Block on Trump's Asylum Ban Upheld by Supreme Court
It's time for congressional redistricting 2011, and things are starting to get a little contentious. Arizona's Governor fired the head of the state's Independent Redistricting Commission, and the Colorado Supreme Court flat out rejected the state's new legislative maps.
And then there's Texas, where the redistricting battle is being fought in the D.C. Circuit and in front of a 3-judge panel in San Antonio.
What's with all the drama?
U.S. congressional boundaries must be redrawn after each census, which occurs every 10 years. A number of states also use the time to redraw their own legislative maps.
Some states use a citizen-run or bipartisan committee, while others require a legislative vote. A few use both. All three methods tend to cause political conflict.
Each state also has its own redistricting laws. They usually demand that legislative districts be compact and contiguous. This prevents gerrymandering, which is when district lines are drawn for political purposes. Again, more redistricting tension.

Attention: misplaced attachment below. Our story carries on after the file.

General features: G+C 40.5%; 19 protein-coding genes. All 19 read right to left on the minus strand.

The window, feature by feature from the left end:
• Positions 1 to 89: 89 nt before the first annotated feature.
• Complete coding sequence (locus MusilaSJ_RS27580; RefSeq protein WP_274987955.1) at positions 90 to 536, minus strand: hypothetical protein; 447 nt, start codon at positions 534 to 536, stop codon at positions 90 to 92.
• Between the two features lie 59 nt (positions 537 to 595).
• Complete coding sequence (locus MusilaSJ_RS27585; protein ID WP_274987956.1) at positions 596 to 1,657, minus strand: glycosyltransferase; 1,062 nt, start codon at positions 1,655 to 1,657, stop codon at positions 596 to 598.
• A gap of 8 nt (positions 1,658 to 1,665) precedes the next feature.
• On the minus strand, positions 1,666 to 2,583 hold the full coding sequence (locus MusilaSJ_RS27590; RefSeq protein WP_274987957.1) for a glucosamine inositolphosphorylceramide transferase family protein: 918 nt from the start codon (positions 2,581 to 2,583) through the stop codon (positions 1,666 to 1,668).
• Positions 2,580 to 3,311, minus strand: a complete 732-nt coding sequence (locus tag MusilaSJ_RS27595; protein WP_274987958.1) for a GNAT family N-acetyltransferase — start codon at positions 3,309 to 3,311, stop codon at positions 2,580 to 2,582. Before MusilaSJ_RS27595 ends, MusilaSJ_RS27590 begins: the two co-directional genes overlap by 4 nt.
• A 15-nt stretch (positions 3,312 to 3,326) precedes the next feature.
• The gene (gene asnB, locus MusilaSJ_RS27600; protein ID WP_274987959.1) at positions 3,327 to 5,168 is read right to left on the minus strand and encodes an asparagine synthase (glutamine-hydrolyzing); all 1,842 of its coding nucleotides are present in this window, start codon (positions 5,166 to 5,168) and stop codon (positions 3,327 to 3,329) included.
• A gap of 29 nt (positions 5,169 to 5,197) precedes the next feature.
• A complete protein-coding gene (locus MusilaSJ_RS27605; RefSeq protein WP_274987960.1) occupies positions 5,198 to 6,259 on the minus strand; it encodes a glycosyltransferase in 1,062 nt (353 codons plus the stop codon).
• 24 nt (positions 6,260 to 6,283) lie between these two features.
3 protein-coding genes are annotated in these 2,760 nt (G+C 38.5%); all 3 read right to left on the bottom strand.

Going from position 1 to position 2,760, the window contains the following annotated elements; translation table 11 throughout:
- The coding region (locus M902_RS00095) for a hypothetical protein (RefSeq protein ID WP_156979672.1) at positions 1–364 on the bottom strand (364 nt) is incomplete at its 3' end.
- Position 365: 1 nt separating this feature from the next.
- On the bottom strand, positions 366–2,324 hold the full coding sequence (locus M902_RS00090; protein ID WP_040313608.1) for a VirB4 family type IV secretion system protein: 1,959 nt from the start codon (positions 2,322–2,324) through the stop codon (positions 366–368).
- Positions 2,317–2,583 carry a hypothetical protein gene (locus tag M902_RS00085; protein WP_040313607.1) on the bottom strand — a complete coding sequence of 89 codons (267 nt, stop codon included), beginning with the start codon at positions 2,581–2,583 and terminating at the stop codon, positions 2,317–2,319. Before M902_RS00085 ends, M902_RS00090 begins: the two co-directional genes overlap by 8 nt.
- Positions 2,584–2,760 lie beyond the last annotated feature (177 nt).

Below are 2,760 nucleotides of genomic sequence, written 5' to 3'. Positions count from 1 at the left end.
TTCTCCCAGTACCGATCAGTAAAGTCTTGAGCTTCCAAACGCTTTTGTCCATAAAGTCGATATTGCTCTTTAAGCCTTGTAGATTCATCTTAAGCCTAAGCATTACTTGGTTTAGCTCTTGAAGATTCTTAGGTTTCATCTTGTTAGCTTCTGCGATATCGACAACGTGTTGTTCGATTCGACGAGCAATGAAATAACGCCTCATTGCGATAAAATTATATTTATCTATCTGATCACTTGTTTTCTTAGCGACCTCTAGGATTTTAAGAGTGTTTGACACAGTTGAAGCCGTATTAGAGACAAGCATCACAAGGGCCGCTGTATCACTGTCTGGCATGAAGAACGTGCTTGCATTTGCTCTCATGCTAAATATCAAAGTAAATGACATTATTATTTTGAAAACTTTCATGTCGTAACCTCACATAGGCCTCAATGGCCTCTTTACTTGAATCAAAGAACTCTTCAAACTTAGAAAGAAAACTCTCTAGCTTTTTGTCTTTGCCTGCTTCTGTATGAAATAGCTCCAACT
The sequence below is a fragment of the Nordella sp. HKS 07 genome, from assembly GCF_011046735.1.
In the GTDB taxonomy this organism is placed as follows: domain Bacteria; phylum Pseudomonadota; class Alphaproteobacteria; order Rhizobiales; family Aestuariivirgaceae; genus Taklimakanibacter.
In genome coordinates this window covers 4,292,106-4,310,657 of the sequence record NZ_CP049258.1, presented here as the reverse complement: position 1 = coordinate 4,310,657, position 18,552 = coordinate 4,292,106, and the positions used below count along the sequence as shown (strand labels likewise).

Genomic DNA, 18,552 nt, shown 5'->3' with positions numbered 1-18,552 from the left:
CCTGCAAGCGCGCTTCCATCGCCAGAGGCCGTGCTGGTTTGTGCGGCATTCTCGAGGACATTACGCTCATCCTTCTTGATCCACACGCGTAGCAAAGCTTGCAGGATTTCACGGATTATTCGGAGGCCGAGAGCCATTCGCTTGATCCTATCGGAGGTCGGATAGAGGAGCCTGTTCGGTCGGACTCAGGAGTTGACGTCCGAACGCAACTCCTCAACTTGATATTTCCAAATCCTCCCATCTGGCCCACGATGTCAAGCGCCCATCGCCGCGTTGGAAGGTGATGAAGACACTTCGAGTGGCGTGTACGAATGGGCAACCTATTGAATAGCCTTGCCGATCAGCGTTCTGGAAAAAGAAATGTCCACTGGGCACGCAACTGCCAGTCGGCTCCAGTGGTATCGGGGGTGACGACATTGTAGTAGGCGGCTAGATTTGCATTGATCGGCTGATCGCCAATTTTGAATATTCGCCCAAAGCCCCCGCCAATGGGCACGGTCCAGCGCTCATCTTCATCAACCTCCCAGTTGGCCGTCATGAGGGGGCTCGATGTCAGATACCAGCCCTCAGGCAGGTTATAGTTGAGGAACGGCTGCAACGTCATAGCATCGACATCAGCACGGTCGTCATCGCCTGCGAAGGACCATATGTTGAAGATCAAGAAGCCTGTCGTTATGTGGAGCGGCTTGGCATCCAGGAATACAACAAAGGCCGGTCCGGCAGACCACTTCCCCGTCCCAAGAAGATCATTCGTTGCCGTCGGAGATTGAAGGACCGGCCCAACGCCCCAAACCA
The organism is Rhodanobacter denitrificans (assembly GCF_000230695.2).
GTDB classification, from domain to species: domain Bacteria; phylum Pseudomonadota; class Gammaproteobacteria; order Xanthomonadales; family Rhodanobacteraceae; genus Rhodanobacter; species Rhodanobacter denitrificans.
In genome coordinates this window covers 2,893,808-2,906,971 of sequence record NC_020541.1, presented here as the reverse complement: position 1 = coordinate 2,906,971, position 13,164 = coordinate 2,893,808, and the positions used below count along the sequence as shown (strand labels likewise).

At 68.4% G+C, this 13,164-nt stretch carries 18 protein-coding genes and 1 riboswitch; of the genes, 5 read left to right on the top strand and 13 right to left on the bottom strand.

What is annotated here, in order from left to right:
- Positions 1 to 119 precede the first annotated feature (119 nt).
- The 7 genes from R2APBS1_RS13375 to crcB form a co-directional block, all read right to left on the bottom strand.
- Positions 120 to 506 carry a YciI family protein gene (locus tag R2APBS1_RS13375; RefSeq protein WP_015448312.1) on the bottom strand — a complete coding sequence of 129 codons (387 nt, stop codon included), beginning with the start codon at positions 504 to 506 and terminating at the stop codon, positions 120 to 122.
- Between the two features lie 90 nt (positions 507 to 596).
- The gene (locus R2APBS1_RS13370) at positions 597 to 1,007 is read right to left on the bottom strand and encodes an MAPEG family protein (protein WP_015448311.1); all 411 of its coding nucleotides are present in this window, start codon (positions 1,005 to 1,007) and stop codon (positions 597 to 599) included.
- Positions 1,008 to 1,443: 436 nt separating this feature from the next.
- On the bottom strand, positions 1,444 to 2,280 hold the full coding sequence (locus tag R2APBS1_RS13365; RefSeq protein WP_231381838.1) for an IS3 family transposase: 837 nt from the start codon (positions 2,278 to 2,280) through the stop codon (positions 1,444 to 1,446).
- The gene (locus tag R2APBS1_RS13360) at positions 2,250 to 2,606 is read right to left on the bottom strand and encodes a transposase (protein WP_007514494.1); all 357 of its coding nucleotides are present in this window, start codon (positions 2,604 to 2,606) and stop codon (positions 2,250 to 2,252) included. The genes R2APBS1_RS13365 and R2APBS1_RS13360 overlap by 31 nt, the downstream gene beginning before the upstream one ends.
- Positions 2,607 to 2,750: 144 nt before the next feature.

State and federal district maps are also subject to the Voting Rights Act, which mostly has to do with race. Section 2 of the Act prohibits redistricting on the basis of race, color or language minority group. But if redistricting dilutes the minority vote, a race-based district may be legally required.
And then there's Section 5, which is currently plaguing Texas. Jurisdictions with a history of discrimination must have all new redistricting plans approved by the Justice Department or the D.C. District Court. They must prove that the new maps do not have a discriminatory effect or purpose.
The Justice Department won't approve the Texas' plan, so legislators have gotten a bit litigious. But keep in mind that this is par for the course, and congressional redistricting 2011 wouldn't be the same without a few lawsuits.